Let’s just say my thinking has evolved…
After I met my birthfather, Richard Callaway, I became convinced we are so completely hard-wired to be who we are, there’s really little we can do to move the needle. (See my previous blog: “There’s No Training After Toilet Training”.) And yes, I still do believe human beings are very hard-wired—much more than we want to understand or appreciate. Recently however, I have seen the real value of effective executive coaching.
Last year, I met with a prospective TEC member, Jim. Jim had unexpectedly become his company’s CEO. Originally hired as an Executive Vice President, he was supposed to be part of his company’s long-term succession plan. Unfortunately, the incumbent CEO died unexpectedly. Rather than being part of an orderly succession, Jim found himself immediately thrust into the CEO role. Making matters even more difficult, the former CEO was beloved by the executive team and the entire staff. Jim had HUGE shoes to fill, but he was a mess. He lacked confidence. He wasn’t sure he could fill his esteemed predecessor’s role.
We agreed to meet a year later. Candidly, I did not expect we’d even have this follow-up meeting because I doubted he’d make it 12 months. But when I met with Jim again, I was pleasantly surprised. He displayed excellent executive presence. He had transformed the team into his team. Most important, he had transformed himself. He was definitely in control; he truly seemed like a different person from the prior year. I said, “Jim, what happened? You are a changed person.” His reply? “I have a great executive coach!”
I thought, “I have to meet this coach!”
I reached out to Jim’s coach and asked how he had helped Jim evolve to a CEO-level leader in such a short time. The coach’s response was pretty simple: Jim had the capability all along. The coach expanded on this rational: Jim clearly was well vetted for his CEO role; otherwise he wouldn’t have been hired in the first place. Clearly, the unfortunate circumstances represented a major change for Jim and the organization; the coach just needed to assist Jim in rapidly stepping up. And so, with the basics in place, Jim and his coach developed a five-step plan:
- Surface and reveal Jim’s inner greatness and create a better sense of self-awareness.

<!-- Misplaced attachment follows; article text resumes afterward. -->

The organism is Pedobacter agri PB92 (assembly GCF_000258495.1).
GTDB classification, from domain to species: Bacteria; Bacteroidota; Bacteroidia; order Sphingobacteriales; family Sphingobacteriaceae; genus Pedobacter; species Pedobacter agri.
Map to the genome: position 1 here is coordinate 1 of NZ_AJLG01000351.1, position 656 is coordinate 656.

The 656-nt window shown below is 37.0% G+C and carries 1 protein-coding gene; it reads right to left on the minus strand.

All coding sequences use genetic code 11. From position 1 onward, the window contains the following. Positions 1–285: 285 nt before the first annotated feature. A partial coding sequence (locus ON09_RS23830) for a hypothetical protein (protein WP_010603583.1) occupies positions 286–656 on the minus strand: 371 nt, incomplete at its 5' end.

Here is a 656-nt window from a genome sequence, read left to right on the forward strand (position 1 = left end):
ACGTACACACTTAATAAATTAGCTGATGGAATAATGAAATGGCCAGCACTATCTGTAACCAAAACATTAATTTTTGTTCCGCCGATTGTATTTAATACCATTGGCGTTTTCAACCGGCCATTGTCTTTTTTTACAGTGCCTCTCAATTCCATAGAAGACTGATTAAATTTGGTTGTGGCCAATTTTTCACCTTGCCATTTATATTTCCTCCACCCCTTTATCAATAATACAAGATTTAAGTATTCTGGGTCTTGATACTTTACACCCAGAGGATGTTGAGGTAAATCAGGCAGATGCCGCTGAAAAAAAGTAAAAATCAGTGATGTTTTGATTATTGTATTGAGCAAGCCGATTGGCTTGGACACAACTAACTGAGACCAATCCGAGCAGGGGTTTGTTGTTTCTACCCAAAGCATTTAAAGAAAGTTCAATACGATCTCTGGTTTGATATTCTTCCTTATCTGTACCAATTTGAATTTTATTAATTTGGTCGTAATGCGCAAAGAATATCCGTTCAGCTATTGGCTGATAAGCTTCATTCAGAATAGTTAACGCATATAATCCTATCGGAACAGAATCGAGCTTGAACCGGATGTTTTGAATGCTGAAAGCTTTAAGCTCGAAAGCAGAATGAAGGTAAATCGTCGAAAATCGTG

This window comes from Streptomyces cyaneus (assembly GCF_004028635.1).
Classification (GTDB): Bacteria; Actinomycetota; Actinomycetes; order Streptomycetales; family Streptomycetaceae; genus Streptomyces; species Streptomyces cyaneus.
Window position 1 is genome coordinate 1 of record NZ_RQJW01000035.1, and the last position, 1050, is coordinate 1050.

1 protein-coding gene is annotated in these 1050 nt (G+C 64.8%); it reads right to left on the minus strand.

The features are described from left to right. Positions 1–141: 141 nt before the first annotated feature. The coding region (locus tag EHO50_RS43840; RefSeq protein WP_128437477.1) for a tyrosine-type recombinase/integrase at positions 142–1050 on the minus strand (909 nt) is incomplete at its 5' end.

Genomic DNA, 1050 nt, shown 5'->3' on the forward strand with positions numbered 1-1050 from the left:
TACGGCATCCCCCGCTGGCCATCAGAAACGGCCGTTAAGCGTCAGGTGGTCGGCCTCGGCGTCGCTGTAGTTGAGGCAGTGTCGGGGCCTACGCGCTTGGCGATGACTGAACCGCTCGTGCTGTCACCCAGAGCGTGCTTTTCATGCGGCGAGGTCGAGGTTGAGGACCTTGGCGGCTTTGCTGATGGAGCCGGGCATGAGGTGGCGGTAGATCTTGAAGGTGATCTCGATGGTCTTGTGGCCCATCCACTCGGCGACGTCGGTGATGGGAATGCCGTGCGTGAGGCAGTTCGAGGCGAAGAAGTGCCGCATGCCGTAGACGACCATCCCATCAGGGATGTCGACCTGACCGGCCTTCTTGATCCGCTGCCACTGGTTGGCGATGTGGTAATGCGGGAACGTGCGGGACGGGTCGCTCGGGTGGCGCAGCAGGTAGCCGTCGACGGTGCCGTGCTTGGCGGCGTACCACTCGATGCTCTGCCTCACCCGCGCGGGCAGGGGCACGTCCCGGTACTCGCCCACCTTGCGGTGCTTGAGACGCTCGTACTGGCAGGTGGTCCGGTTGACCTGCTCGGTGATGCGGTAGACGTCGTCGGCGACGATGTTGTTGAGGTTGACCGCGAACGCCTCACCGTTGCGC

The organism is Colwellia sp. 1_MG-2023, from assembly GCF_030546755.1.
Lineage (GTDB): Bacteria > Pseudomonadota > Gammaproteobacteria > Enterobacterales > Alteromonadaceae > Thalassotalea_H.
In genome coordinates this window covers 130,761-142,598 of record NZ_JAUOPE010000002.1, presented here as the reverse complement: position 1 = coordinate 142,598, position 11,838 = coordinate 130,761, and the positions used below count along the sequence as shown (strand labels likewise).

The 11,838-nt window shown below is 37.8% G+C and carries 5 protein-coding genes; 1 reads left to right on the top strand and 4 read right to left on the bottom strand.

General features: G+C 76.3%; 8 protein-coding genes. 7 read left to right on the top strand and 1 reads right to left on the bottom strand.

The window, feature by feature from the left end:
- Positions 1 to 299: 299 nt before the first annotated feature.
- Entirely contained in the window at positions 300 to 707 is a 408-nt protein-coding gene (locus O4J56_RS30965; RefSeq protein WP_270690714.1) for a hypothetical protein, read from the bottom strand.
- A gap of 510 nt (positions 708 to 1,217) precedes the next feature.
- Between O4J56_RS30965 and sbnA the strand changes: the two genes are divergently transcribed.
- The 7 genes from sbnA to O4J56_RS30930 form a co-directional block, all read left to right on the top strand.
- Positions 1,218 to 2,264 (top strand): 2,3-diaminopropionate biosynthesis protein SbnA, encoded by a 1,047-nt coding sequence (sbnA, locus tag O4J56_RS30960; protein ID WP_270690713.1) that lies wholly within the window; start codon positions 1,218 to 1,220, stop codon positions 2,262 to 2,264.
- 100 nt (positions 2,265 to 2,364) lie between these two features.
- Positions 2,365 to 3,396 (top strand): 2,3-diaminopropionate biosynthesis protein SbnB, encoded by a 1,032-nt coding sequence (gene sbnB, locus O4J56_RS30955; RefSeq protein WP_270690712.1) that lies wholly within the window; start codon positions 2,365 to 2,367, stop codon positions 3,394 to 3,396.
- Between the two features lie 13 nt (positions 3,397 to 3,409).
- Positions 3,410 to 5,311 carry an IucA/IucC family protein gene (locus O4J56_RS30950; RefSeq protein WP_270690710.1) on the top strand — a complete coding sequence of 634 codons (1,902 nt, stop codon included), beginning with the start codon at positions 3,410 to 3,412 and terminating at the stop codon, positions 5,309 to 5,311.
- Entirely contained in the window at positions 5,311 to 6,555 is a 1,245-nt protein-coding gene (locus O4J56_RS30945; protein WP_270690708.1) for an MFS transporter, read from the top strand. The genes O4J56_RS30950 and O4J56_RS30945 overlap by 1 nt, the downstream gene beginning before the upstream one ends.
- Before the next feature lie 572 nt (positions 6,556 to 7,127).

- Help Jim identify his own blind spots.
- Establish short-term and long-term personal and professional goals and create a written action plan.
- Think of creative ways to problem solve.
- Identify personal BHAGs (Big Hairy Audacious Goals).
I shared this story with another executive coach, Rod Buchen. (Rod is one of two executive coaches with whom I now work.) Rod wasn’t at all surprised at this story and related to me one of his success case studies:
Problem Situation: A top performing Field Manager gets promoted to Direct a critical business expansion initiative at headquarters. Results fall far below expectations!
Action: The Company engages a senior level executive coach who works with the new Director for 14 months. During this time, they interface a total of 36 times, either face-to-face or by phone, and also frequently communicate by email.
The new Director involves the coach in virtually every aspect of his work life:
- Rethinking his overall strategy;
- Updating and fine-tuning business plans;
- Aligning his team to execute the top corporate priorities
- Creating compelling presentations;
- Planning for and debriefing both in group and 1-on-1 meetings;
- Building solid internal alliances up, down, and across functional lines;
- Writing a customized, progressive personal development action plan to add new knowledge and skills to his leadership toolbox; and
- Redefining his leadership brand.
Result: Every single key performance indicator improved and total revenue for the group increased 72%!
ROI on coaching expense = 12,000%
Via TEC (The Executive Committee), we work closely and often intimately with our CEO members. And while TEC continues to be justly heralded as transformational for those CEOs who fully commit to it, the TEC relationship is just not the same as an executive coaching relationship. Also, TEC isn’t necessarily serving the other executives in our member organizations, an essential adjunct and complement to a well-rounded executive coaching engagement. I now believe if you want to help executives on your leadership team reach their full potential, you should also consider hiring an executive coach for them.
So as I said, my thinking has “evolved” on the topic of executive coaching. Maybe Darwin was right after all!